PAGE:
×

# PRCN16B - Editorial

Editorialist: Rounaq Jhunjhunu Wala

EASY

Modulo

# PROBLEM:

Given a number $N$, we need to find the sum of all integers $i$ from $1$ to $N$ such that $2^i+1$ is divisible by $3$.

# EXPLANATION:

We can try the naive approach of finding $2^i+1$ for $1 \leq i \leq N$, and check for 3-divisibility. To handle large exponents, we can take mod at every stage of exponentiation so that the resulting number is small. Finally we can use fast exponentiation to find the powers of 2. But, we can easily see that all the above approaches are $\Omega(N)$ and hence won't work on the original constraints.
We would need a formula for solving this problem, which we will derive now. We know that $2^i+1 \equiv 0 \mod 3$, which is equivalent to $2^i = 2 \mod 3$. Now, $2 \equiv 2 \mod 3$ and $2^2 \equiv 1 \mod 3$, and by the property (a*b)%m = ((a%m)*(b%m))%m, we can deduce that $2^i \equiv 2 \mod 3$ if $i$ is odd, else $2^i \equiv 1 \mod 3$.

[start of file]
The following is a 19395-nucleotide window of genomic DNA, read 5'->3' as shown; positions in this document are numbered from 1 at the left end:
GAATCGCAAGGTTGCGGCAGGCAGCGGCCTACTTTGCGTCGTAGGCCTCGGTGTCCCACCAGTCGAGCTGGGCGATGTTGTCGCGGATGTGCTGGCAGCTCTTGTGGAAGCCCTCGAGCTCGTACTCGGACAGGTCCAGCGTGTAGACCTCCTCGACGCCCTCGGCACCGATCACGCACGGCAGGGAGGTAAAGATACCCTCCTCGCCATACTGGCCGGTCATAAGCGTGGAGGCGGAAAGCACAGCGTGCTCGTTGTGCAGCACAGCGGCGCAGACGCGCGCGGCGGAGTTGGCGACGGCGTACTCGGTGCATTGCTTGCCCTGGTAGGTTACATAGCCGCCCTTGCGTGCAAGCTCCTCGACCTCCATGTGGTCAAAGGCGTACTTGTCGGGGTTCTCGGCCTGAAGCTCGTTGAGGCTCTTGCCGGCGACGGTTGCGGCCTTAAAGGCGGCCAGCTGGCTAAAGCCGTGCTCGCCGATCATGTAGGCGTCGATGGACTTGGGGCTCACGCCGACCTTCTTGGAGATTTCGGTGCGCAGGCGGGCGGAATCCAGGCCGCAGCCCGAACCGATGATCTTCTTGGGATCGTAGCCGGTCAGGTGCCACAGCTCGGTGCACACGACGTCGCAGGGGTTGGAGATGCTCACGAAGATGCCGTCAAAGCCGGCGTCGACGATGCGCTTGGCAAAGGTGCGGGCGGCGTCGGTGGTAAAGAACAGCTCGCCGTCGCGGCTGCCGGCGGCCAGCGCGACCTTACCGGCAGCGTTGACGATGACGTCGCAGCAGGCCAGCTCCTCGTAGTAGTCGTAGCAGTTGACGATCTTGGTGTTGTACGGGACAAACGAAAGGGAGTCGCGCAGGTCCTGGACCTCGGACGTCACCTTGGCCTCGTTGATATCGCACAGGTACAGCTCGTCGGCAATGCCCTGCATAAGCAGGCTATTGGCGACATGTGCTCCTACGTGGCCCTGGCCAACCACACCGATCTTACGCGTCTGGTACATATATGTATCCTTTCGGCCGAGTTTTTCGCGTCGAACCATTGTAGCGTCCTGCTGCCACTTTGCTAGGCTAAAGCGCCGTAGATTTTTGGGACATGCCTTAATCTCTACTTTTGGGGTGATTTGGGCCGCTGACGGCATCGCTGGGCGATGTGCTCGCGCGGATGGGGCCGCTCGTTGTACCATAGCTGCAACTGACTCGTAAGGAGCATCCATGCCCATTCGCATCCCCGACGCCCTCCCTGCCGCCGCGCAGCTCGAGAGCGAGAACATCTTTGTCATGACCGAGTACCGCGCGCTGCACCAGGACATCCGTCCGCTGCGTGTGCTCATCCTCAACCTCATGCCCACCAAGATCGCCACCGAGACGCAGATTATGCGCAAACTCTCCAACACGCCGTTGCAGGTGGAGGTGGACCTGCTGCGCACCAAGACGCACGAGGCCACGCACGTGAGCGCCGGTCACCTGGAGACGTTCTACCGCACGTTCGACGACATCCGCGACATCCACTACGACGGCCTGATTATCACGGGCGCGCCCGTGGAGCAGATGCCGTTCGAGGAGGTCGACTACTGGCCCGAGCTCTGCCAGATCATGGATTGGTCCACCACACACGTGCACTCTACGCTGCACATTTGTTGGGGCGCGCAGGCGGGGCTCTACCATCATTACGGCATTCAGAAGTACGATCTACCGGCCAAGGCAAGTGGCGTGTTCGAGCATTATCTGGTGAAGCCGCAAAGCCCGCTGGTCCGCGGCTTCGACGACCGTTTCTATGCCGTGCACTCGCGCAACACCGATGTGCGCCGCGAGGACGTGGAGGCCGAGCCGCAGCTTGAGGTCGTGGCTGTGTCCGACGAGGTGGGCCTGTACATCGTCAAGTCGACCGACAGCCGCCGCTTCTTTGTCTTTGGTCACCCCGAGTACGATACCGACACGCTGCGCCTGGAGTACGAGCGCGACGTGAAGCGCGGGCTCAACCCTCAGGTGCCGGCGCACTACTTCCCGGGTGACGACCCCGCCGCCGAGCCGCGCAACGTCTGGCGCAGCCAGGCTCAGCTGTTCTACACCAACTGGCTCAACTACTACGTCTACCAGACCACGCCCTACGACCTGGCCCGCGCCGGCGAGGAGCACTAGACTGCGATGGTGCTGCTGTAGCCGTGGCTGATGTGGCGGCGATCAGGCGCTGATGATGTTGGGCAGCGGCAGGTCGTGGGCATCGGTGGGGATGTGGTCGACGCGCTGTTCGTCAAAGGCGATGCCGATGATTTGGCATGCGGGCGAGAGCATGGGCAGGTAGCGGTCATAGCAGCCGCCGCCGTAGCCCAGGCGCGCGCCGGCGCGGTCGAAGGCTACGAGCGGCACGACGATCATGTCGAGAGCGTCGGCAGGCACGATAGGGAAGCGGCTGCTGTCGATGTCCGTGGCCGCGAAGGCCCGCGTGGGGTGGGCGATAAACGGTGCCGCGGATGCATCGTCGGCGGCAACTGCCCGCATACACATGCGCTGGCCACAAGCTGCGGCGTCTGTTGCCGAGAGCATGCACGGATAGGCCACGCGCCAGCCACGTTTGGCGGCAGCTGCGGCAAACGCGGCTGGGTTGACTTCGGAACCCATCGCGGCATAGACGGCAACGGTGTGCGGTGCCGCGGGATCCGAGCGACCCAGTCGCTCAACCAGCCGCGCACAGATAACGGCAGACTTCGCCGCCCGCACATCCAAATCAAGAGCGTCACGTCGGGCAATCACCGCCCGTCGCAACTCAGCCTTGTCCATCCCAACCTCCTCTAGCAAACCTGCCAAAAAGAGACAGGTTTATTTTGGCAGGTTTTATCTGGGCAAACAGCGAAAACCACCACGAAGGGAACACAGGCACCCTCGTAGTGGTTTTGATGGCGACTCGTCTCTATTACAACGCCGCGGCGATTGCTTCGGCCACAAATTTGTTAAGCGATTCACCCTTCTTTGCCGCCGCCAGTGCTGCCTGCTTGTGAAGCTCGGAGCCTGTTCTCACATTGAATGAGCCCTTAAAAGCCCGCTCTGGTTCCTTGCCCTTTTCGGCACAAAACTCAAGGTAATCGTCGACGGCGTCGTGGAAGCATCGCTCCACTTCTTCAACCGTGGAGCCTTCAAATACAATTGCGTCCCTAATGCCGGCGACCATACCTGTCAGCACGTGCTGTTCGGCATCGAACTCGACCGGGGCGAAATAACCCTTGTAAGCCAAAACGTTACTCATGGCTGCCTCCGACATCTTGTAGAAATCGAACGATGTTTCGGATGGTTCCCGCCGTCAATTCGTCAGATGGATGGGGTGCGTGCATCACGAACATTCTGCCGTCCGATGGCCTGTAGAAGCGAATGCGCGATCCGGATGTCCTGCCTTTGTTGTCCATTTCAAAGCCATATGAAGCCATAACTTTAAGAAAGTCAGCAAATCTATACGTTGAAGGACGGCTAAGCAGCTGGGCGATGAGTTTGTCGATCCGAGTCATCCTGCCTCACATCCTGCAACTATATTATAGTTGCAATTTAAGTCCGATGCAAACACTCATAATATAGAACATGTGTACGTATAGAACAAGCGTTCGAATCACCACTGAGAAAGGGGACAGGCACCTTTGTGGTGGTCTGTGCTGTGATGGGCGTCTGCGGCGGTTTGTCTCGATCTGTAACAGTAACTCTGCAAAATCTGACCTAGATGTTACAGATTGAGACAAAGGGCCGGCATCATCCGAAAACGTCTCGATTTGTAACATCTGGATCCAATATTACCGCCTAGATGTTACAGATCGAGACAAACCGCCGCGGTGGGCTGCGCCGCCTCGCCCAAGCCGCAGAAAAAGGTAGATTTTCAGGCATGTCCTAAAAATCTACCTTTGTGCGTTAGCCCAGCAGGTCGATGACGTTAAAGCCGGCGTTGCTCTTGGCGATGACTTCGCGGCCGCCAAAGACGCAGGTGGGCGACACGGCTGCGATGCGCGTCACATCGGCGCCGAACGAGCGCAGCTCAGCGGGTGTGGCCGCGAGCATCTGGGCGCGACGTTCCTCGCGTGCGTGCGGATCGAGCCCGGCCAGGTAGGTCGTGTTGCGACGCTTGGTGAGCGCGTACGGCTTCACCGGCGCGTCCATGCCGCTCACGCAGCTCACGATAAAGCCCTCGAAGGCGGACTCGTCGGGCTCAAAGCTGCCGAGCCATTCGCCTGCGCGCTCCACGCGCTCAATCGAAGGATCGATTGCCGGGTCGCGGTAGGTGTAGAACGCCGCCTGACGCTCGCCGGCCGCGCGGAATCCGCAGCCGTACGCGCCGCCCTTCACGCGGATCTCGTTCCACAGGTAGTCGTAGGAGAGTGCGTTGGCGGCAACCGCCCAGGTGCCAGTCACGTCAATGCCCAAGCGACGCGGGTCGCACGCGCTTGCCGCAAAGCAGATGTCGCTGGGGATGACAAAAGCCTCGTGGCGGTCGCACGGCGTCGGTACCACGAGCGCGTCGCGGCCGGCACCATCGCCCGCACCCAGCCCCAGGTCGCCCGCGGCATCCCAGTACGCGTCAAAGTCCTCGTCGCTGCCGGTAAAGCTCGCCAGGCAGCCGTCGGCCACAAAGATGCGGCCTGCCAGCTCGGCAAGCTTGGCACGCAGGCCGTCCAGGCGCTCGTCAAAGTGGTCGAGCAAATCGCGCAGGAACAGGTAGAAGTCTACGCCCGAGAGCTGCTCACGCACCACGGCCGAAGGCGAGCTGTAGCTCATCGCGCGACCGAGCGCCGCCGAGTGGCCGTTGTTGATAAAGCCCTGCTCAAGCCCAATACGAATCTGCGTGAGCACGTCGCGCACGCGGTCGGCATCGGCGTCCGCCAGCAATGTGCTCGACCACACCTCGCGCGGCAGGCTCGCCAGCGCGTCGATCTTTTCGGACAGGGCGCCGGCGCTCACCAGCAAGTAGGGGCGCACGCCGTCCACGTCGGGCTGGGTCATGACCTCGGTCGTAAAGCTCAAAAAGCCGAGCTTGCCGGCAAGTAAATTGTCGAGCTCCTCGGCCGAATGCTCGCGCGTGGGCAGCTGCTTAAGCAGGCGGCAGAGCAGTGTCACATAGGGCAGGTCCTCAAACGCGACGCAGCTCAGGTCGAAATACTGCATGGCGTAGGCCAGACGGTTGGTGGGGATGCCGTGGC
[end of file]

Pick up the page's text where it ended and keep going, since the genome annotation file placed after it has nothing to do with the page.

THe above reduces the problem to just finding the sum of odd integers from $1$ to $N$, which can be easily proved to be equal to $\lfloor \frac{N+1}{2} \rfloor ^ 2$.

263
accept rate: 25%

19.8k350498541

 toggle preview community wiki:
Preview

By Email:

Markdown Basics

• *italic* or _italic_
• **bold** or __bold__
• image?![alt text](/path/img.jpg "title")
• numbered list: 1. Foo 2. Bar
• to add a line break simply add two spaces to where you would like the new line to be.
• basic HTML tags are also supported
• mathemetical formulas in Latex between \$ symbol

Question tags:

×15,852
×3,820
×348
×5

question asked: 14 Oct '16, 22:36

question was seen: 1,912 times

last updated: 20 Mar '17, 21:55